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In 51 percent of infections affecting U.S businesses, attackers demanded less than $1,000. Only two percent demanded exorbitant ransoms of greater than $150,000. All the same, companies didn’t jump to meet the attackers’ demands. Just 20 percent of U.S. victims met the developers’ demands, which is slightly lower than the 28 percent average. A little shy of a third (32 percent) of those that didn’t pay lost files. Meanwhile, British and Australian victims saw the greatest rate of file loss at 46 percent and 40 percent, respectively.

Working to Combat Ransomware

Only a minority of IT decision makers surveyed by Malwarebytes saw any value in meeting attackers’ demands. Just six percent of U.S. organizations thought it was a good idea for victims to always pay the ransom. (The global average for this perspective was two percent or companies.) More than a third (36 percent) of U.S. participants said enterprises should consider paying the ransom depending on the value of the encrypted data, while over half (58 percent) saw no value in working with computer criminals.

Notwithstanding that determination, not all organizations were confident they could stop a crypto-malware attack. 50 percent of U.S. companies said they were “fairly” confident or “very” confident they could stop an infection. 37 percent of American enterprises said they were only “somewhat” confident. More than one in ten (12 percent) revealed they were “not too confident.”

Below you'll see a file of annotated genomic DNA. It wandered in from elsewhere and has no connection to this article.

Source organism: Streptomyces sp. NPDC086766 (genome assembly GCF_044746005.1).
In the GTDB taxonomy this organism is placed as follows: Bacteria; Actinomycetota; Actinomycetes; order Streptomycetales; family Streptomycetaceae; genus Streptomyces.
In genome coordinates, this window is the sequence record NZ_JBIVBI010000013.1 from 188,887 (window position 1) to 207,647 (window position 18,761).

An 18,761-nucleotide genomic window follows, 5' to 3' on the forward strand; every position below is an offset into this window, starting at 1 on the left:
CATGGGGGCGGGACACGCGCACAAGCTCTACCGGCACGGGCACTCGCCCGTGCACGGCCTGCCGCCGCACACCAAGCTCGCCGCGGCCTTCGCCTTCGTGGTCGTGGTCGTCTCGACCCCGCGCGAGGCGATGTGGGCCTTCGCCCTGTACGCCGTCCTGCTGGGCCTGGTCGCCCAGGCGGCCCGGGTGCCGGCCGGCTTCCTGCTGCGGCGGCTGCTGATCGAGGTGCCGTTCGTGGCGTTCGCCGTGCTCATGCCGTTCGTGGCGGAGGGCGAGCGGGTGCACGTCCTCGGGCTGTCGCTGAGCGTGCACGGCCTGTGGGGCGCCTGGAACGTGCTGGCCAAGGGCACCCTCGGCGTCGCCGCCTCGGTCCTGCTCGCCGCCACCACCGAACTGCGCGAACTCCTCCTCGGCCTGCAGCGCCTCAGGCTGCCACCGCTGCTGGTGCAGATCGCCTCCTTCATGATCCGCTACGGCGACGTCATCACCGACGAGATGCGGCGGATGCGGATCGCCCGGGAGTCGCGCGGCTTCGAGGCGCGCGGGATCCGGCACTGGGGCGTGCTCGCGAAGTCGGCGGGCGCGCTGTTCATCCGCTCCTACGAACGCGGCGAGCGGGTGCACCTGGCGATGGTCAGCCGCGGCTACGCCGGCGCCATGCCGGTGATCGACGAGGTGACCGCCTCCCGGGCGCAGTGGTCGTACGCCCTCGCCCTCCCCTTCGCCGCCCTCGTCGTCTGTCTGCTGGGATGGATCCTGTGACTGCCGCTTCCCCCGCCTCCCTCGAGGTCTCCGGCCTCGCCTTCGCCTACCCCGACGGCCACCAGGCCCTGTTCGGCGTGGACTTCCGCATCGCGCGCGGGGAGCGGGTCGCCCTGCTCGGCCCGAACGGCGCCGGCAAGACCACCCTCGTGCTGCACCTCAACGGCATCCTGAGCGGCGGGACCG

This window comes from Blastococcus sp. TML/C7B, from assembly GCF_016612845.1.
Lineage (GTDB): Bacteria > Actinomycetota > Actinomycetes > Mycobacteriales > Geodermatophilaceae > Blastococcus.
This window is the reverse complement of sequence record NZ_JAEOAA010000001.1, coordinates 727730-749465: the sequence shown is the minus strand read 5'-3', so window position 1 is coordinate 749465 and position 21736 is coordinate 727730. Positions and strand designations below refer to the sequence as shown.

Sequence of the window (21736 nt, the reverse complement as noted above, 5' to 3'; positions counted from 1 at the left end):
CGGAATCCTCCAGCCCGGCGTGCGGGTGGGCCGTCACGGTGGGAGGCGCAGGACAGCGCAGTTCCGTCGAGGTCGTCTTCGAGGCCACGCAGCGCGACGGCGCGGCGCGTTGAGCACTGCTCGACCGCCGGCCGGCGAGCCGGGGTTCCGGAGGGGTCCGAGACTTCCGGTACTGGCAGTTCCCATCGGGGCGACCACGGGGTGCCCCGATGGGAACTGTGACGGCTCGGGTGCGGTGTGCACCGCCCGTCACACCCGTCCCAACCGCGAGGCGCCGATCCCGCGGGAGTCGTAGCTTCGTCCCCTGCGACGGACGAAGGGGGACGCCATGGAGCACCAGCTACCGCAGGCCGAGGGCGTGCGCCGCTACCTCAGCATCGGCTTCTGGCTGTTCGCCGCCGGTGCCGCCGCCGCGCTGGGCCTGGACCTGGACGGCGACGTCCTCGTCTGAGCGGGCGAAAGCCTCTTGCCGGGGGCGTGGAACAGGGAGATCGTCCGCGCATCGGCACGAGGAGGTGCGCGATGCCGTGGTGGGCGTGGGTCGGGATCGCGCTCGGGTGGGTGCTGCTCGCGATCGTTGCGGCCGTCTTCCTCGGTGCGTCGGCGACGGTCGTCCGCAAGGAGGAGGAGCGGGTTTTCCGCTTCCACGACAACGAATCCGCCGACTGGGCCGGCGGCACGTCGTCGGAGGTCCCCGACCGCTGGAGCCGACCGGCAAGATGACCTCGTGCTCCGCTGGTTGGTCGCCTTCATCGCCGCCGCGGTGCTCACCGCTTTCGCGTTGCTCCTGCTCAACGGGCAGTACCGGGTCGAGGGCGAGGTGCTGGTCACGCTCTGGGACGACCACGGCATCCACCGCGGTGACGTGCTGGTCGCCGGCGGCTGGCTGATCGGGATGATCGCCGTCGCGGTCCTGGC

Second Annual State of Ransomware Report page 5

Reflecting these levels of pose, 80 percent of U.S. IT decision makers said addressing ransomware is a “high” or a “very high” priority for them. (75 percent of organizations felt the same.) That explains why approximately 70 percent of U.S. companies were investing in tech and/or education to combat the crypto-malware threat.

That’s not to say they’re doing so in the same way, however. For instance, 80 percent of U.S. companies conducted security training, but some did so more than others. (24 percent educated their employees just once a year, whereas 22 percent held at least four trainings per year.) Similarly, just over three quarters (76 percent) of U.S. organizations used email security to defend against ransomware, while others implemented network segmentation and other technology-driven approaches.

A Balanced Approach

The best way for organizations to defend against ransomware is to use a balanced approach of human- and technology-centric strategies. Those security measures should include robust data backup plans, efforts to strengthen the organization’s security culture against phishing and other digital threats, and investment in solutions that are capable of monitoring critical endpoints for anomalous behavior.

For more information on the state of ransomware, please download Malwarebytes’ report here.